Daniel Pepperell's melon en surprise

Daniel Pepperell won over Sydney diners with savvy twists on Italian food at 10 William St. At Restaurant Hubert, he applies a similar approach to the French canon - to tasty effect. "I introduced dishes like the melon en surprise to Hubert because we like to look at classic French cookery and see how we can give it a modern identity and a sense of place here in Australia," says Pepperell. "I like melons that aren't too ripe for this dish - a little bit of crispness to the flesh is a good thing. Freezing the melon cups, meanwhile, keeps the sorbet stable and cold."

Try other Restaurant Hubert recipes.

You'll need

3 small piel de sapo melons, halved crossways, seeds removed, bases trimmed to stand (see note) Pulp from 4-6 finger limes, depending on size (see note)   Young coconut sorbet Flesh and strained water from 2 young coconuts 100 gm caster sugar 25 gm dextrose (see note) 25 gm liquid glucose 1 titanium-strength gelatine leaf, softened in cold water for 3-5 minutes 375 ml coconut cream, preferably Kara brand 2 tbsp lime juice   Sorrel jelly ½ tsp ascorbic acid (see note) 2 green apples, quartered 100 gm sorrel (about 1½ bunches), trimmed 25 ml sugar syrup 2 titanium-strength gelatine leaves, softened in cold water for 3-5 minutes 2½ tsp Pernod or other pastis


  • 01
  • For coconut sorbet, process young coconut flesh and water in a blender until very smooth, then press through a coarse sieve into a bowl. Whisk sugar and dextrose in a small saucepan to combine, then add liquid glucose and 250ml warm water and bring to the boil, stirring occasionally to dissolve sugar. Set aside to cool. Combine strained coconut with an equal quantity of sugar syrup in a jug, then transfer 60ml to a small saucepan and bring to a simmer over medium heat. Squeeze excess water from gelatine, add to pan and stir until dissolved (10-20 seconds). Add to remaining coconut mixture with coconut cream and lime juice, stirring well to combine, then set aside until cool. Churn in an ice-cream machine then freeze until required.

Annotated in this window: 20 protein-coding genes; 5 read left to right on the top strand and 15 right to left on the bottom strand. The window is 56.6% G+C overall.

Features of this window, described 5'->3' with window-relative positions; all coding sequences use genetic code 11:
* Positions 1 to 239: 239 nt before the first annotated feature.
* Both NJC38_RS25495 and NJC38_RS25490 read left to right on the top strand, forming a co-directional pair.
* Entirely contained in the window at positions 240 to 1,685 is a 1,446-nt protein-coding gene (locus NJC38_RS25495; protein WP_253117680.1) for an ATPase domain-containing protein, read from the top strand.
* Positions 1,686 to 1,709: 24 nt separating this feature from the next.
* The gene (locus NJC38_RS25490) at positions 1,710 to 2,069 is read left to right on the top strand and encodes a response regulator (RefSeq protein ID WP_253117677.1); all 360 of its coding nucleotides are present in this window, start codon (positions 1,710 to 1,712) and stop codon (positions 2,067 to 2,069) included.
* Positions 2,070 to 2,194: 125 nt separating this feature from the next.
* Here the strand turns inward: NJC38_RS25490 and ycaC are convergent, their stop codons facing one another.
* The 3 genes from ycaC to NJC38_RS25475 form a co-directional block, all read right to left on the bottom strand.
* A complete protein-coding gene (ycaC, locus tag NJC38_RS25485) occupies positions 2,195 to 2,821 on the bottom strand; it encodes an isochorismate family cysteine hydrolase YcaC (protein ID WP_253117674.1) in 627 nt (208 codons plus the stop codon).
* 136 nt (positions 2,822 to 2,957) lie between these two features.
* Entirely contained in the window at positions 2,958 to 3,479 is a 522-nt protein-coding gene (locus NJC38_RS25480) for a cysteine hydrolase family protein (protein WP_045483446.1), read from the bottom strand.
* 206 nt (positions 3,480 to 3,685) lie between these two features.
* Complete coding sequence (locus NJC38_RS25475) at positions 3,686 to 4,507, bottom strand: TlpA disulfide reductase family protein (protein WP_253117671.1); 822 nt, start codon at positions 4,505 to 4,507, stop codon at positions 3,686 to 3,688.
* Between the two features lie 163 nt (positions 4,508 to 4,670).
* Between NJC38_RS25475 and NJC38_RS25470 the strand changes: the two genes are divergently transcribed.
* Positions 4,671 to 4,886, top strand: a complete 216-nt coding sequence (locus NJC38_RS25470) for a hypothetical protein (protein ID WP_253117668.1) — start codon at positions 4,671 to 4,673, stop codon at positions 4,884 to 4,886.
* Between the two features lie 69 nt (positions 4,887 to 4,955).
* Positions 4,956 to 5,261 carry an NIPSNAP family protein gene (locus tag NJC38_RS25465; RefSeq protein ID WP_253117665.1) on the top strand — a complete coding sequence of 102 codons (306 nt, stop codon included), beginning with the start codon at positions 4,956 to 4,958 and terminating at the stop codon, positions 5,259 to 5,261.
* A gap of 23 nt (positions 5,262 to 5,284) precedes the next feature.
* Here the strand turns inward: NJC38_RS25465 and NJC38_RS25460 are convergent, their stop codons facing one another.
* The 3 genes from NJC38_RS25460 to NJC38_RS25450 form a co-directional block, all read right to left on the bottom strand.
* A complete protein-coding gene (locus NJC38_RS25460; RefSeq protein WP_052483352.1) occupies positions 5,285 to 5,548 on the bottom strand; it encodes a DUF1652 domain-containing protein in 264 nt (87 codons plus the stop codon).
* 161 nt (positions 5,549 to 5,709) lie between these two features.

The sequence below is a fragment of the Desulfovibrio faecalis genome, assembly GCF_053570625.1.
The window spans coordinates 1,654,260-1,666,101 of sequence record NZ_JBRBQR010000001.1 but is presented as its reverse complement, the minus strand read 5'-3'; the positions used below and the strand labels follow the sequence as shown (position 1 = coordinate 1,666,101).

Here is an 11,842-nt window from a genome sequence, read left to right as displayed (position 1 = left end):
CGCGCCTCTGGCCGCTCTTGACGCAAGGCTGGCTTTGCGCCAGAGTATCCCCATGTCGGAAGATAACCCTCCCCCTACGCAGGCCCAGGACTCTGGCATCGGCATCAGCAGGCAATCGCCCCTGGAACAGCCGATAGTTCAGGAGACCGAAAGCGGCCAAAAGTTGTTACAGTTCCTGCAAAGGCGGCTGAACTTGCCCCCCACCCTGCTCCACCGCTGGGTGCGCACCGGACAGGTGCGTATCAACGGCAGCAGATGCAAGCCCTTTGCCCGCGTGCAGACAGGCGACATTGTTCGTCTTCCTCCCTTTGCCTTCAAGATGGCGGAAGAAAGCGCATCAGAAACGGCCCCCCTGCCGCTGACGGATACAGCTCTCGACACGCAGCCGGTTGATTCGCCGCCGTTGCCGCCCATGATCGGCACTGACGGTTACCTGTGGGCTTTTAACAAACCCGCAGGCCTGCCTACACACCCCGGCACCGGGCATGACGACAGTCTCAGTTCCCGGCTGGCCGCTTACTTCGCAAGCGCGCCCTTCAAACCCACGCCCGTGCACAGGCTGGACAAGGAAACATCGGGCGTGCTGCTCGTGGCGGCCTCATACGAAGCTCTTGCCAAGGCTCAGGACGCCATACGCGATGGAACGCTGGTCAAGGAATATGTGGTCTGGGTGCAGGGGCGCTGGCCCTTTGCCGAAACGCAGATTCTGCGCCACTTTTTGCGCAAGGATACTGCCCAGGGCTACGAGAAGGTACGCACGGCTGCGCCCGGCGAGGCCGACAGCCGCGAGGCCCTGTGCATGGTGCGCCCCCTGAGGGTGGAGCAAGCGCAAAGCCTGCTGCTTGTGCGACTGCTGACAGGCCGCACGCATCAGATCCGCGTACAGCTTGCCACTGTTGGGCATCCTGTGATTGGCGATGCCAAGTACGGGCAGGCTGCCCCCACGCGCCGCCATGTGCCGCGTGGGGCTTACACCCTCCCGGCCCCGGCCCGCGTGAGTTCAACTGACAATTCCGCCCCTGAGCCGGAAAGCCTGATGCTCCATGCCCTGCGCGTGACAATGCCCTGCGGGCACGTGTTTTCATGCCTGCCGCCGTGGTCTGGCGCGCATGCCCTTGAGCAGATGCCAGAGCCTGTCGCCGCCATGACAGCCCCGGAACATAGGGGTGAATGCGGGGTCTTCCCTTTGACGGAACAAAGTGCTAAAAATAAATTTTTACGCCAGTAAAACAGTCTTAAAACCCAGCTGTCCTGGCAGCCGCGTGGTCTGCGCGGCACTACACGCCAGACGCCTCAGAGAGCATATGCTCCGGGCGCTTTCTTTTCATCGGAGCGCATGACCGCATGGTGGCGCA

• 02
  • For sorrel jelly, place a bowl over ice to chill (1-2 minutes), sprinkle ascorbic acid into chilled bowl, then juice apples and sorrel and immediately add to bowl, stirring to dissolve acid (see note). Strain through a fine sieve and refrigerate immediately. Meanwhile, bring sugar syrup to a simmer in a small saucepan, squeeze excess water from gelatine, add to syrup and stir to dissolve, then cool to room temperature. Stir in sorrel mixture and pastis, then transfer to a 500ml container and refrigerate to set (3-4 hours).
  • 03
  • Meanwhile, scoop out balls of melon with a Parisian scoop (melon baller), leaving at least 5mm around the edge to make shells. Refrigerate melon balls and place shells in freezer until almost frozen (3-4 hours).
  • 04
  • Fill melon shells three-quarters full with melon balls (remaining balls can be reserved for another use), then top with finger lime pearls and teaspoonfuls of sorrel jelly. Spread coconut sorbet over to fill and cover, smooth tops with a palette knife and serve, or return to freezer until ready to serve. Melons can be assembled 2 hours ahead.

Piel de sapo melon (also called Santa Claus melon) and finger limes are available from select greengrocers. Dextrose is available from select health-food shops and online home-brew suppliers including Country Brewer and Aussie Brewmakers. Ascorbic acid is available from select health-food shops; it prevents the apple and sorrel juices from discolouring.

At A Glance

  • Serves 6 people
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At A Glance

  • Serves 6 people

Drink Suggestion

Pét-nat chenin blanc – all green-apple tartness.

Featured in

Dec 2016

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